• Make It Fun: Having fun makes people feel connected to each other and gives them a chance to express their individuality. Celebrate individual and team success. Make sure you include your PT’s in all recognition opportunities.
  • Provide On-Going/In-The-Moment Feedback: I was speaking with a colleague on Monday who just found out that the common practice in one of their District’s is to cut the hours of part timers in lieu of having conversations with them – if they are not hitting their goals. The hope being that they will quit or abandon their jobs…yikes. We owe it to all team members to tell them what they are doing well and what their opportunities are – just like every employee.

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  • Employee-Led Scheduling: Obviously we have to protect the business at the store level during peak shopping day/weeks. We usually just fill in PT employee schedules because have a “bodies” mentality for coverage. This can lead to resentment when work hours interfere with other things that may be going on in their lives or we don’t ask about their availability. Empowering employees to be part of the overall schedule design is beneficial for two reasons: it helps your employees understand and align to the needs of your company, and it gives them more flexibility to maintain their own version of work-life balance. A topic like this is most effective to start engaging in during the interviewing process.
  • Update The Work Environment: One of our biggest gauges of store/district culture was to ask our part-time employees what the store environment was like after their first week – “Is it warm and inclusive, or bland and uninspiring?” Having a pleasant work environment can positively impact the everyday moods of your employees and positively impact the customer experience. This is a great gauge to show where the gaps are in on-boarding and successfully embracing new hires at a part time level.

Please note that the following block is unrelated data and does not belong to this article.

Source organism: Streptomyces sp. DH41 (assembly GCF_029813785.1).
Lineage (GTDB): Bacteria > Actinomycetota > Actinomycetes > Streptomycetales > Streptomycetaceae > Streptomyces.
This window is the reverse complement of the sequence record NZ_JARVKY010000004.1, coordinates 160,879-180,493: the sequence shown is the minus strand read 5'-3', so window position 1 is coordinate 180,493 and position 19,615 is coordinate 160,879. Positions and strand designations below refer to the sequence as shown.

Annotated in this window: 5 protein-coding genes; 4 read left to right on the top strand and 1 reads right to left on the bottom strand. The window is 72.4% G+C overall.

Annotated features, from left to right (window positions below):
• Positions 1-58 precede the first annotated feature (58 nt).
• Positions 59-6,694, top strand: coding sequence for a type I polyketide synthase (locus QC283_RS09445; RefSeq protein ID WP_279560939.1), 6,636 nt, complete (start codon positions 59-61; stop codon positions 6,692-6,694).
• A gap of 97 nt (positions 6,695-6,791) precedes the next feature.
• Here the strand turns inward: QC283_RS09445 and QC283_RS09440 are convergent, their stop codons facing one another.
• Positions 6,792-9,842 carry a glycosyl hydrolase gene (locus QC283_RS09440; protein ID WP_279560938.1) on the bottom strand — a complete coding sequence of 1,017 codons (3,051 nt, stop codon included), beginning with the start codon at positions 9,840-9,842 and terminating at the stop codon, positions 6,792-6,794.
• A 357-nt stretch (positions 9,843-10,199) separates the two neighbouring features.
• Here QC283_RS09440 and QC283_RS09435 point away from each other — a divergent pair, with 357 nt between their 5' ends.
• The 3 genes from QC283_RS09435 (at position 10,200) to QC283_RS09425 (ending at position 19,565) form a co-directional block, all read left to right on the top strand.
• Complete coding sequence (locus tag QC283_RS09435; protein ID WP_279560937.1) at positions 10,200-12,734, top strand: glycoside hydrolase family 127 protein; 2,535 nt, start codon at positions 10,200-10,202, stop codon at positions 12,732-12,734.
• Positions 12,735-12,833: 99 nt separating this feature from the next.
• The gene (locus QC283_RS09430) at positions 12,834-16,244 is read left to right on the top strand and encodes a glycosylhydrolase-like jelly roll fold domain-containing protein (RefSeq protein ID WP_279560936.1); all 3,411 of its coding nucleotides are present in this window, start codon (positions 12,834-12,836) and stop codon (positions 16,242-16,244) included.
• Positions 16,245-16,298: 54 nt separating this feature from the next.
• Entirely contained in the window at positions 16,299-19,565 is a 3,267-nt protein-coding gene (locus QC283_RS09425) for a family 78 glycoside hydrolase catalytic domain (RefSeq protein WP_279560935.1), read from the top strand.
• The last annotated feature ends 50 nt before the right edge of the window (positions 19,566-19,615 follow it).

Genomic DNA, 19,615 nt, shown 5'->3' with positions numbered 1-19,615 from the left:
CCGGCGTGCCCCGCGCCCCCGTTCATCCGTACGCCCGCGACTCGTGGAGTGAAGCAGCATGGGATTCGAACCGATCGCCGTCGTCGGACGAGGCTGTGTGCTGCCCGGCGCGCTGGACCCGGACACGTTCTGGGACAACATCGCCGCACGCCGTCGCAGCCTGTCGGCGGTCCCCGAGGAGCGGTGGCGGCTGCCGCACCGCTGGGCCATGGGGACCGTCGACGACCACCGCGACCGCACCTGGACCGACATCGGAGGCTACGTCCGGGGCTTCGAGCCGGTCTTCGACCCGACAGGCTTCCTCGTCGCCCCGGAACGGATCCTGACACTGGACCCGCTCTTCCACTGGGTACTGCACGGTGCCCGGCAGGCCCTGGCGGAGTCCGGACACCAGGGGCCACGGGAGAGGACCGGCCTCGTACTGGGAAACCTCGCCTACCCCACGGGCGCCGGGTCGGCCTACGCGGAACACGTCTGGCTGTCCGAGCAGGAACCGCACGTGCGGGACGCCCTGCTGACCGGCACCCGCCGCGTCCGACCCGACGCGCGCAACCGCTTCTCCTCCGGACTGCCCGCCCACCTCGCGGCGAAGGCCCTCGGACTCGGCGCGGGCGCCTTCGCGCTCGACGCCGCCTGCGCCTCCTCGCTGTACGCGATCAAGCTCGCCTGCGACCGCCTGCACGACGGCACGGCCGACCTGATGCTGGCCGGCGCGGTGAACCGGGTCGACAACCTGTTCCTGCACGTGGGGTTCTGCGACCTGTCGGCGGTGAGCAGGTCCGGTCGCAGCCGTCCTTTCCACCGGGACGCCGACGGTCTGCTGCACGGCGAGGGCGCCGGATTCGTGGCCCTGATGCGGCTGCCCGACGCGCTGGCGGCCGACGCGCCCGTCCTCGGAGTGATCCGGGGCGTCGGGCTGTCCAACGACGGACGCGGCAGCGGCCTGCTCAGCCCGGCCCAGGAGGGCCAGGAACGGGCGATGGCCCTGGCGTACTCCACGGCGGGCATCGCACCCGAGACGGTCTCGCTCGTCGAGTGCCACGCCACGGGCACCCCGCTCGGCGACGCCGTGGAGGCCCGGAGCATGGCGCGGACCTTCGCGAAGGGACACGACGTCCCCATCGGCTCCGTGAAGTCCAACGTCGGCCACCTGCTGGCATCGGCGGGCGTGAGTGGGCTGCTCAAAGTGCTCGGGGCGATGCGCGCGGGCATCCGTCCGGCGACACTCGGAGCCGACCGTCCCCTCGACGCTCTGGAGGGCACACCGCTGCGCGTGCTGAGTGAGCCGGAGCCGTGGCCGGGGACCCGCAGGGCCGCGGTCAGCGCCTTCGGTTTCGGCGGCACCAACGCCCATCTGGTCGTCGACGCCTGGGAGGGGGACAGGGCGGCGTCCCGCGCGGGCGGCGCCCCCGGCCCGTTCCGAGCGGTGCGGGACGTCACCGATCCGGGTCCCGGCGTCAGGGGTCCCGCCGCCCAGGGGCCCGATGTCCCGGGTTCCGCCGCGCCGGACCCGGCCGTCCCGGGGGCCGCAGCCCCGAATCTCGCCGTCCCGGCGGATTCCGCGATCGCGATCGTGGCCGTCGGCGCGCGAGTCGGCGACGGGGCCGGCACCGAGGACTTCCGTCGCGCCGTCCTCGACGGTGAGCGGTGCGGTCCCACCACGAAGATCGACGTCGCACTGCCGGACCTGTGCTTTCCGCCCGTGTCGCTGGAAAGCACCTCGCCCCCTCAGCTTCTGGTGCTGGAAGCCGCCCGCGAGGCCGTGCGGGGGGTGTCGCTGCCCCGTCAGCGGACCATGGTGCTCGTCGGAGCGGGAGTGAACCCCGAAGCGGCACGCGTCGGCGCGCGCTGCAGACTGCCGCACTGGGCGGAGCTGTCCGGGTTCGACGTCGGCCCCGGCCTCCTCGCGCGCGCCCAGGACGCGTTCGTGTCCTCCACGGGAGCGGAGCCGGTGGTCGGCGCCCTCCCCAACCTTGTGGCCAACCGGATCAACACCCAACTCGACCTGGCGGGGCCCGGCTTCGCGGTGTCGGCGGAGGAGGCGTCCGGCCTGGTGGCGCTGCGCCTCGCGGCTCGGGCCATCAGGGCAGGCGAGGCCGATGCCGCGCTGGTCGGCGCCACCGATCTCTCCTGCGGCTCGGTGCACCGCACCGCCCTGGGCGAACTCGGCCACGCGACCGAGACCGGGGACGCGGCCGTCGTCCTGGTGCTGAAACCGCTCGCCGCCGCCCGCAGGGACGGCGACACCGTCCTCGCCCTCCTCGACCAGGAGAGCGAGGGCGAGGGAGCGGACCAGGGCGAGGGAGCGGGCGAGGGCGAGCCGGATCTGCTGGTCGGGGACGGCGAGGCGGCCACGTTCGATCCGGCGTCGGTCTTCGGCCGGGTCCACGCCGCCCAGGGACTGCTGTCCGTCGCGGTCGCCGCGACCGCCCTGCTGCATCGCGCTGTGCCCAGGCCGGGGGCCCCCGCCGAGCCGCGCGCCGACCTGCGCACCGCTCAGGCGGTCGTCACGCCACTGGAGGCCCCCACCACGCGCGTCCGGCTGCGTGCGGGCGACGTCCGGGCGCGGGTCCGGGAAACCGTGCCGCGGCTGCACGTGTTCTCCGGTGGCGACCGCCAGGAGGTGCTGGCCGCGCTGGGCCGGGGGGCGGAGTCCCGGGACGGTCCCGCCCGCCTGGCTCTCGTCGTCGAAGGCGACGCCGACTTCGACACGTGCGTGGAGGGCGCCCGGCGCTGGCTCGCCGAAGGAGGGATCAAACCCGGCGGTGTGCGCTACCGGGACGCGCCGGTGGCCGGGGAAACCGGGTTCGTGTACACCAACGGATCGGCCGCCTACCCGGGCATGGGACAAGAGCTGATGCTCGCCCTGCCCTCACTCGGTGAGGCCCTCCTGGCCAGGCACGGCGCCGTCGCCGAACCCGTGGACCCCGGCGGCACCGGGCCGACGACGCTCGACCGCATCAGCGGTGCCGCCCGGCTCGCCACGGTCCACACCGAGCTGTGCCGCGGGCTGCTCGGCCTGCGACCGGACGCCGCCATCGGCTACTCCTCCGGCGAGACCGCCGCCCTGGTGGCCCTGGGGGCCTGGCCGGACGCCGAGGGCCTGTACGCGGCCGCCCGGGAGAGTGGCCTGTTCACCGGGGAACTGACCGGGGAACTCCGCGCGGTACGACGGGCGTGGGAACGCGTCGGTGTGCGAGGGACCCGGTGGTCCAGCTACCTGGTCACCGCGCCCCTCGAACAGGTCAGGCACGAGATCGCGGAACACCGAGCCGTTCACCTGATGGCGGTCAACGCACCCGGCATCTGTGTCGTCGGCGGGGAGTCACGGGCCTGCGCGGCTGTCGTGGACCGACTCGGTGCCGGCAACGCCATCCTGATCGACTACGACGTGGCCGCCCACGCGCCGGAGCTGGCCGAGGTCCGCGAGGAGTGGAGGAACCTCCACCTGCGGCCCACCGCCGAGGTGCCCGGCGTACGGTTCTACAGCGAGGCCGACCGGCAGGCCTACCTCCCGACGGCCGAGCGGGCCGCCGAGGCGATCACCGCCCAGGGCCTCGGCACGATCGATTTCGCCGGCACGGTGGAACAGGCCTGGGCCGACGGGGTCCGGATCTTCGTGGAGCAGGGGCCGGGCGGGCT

• Communicate Openly With Them: Though you may believe a new policy won’t/doesn’t effect them – you need to communicate with your part-time team members. Because part-time employees are out of the business much more than full-time staff, they can feel disconnected when they miss critical communication that took place while they weren’t working. Great leadership and strong teams maintain a protocol for how they share essential information to part-timers throughout the week so that they feel included and engaged in the business.
  • Offer Alternative Benefits/Rewards: There is no doubt that part-timers benefit retail organizations because of decreased costs but that doesn’t mean that part-timers should feel taken advantage of or left-out because of their role. They want to be part of the team and to have their contributions and value to the business recognized. Making rewards fun – we designed t-shirts for our top part-timer monthly and gave it to the top performer. We included our PT employees in our recognition program. We built contests around business levers that were fair and balanced and simply a reflection of customer interaction that all team members could participate in.

Seasonal and regular part-time employees can help you achieve your daily, weekly, quarterly, and annual goals if treated well and as part of the team! They can be amazing brand ambassadors, customers, and future leaders for your organization if they are respected, developed, recognized, rewarded, career path’ed, and included in the organizations goals and communication.


Founder and Editor in Chief of Excellence In Retail and 18 year retailer. I am a passionate and creative leader and coach committed to inspiring thought, action, truth-telling, solution-seeking, and dialog about how to maximize talent through identifying and creating a process around critical success factors, workplace culture, signature leadership practices, productivity, profitability, alignment of employees and company vision & values, and workplace happiness inside all retail organizations. I help create healthy, vibrant, high-performing, and highly-productive organizations that are talent magnets and focused on delivering the highest level of customer experience that will differentiate them from competition and result in long-term growth and sustainability.